A Reflection on Ending the Semester

      As we come to the end of another semester, another end to another academic year, we find ourselves reflecting on the time we spent in and out of the classroom over the past few months. For some, this is the last time they will spend a semester here at Eastern University. Many people I personally have come to know and form strong friendships with will now be setting off into their proper adult lives. Some of them will be starting full time jobs soon, while others will continue their academic career into graduate school and beyond. Further still, some of them will be getting married, and in a few years, maybe having kids. Does this milestone hold any significance for us? I would assume it does for most, but I think we can understand our lives to have many more unmarked milestones if we look close enough. Even the passing of one year, one semester, or even one week can hold a special meaning for us. The world continues to turn at an even pace, and sometimes we forget the small moments.

      Just as we do, we might devalue the little things, we might also do this with relationships. We often tout the success and longevity of life-long friendships and marriages. We talk about that professor who shaped our life’s course, but not so much the adjunct who invested their time in us. That is not to say that deep and meaningful, strong bonds mean nothing; quite the opposite. What I mean to say is that the temporary and fleeting can be just as beautiful as the old and familiar. Sociologist Mark Granovetter, in his essay “The Strength of Weak Ties” talks about how, while strong ties (close personal relationships) reaffirm and comfort us, it is actually weak ties (impersonal relationships such as classmates and coworkers) that provide the most opportunity. He writes how the strong meaningful connections we make are often with people who we already have much in common with, and that we form weak ties with people farther removed from us. These relationships expose us to new information and ideas. We collect the experiences of these people, and in turn find ourselves molded by that experience. Put simply, we do not understand now how every little connection we have made will affect our lives. Even so, that purpose for that meeting of two people might be nothing more than the smile they put on your face.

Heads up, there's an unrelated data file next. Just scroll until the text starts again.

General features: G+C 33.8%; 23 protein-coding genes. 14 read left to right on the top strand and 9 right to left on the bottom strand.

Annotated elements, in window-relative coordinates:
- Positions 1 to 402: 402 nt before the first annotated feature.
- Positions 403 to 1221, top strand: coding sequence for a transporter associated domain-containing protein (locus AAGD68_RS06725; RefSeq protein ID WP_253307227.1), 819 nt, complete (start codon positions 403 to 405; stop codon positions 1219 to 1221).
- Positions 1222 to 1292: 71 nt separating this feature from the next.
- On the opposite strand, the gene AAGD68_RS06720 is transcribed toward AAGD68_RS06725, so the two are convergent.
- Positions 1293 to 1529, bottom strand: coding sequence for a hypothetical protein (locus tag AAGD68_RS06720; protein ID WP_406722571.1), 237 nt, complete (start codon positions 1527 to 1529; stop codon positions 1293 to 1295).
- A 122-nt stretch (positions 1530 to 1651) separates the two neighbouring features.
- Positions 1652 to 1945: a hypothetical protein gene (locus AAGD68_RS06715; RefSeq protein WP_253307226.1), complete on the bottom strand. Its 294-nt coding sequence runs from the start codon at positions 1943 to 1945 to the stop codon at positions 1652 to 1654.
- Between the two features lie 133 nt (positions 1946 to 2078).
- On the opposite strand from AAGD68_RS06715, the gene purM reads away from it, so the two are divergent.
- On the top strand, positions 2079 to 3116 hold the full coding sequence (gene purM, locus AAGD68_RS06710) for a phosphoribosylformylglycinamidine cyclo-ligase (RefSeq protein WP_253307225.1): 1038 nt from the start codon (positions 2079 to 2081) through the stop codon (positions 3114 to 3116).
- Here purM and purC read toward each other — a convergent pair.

Many of my friends will be gone from this place in a month. In some instances I will know some of them for many long years into the future, but in other instances people will fade out of my life forever. Was the time we spent together wasted? I don’t think it was. Social media allows us to view others’ lives who we no longer get to see in person, but even then it is only an image. Some seemingly separated individuals will find each other again. A friend of mine from high school meets me for coffee once or twice a year, and that’s ok. So even those people you thought you would never see again might find their way back into your life. The truth of the matter is this: There will be a last day you see everyone, and the difference between four years and forty is not so distinct in the grand cosmic scheme of things.

      So cherish the time you spend with the passerby, the classmate, and the teammate. You don’t know yet what kind of impact they will have on you, which leaves us with something else to think about. We are sometimes that fleeting relationship for others, so be careful about how you interact with people, even when they mean very little to you. The memory you leave with them will be all they ever have of you.

     Source: The Strength of Weak Ties (2011, August 24).

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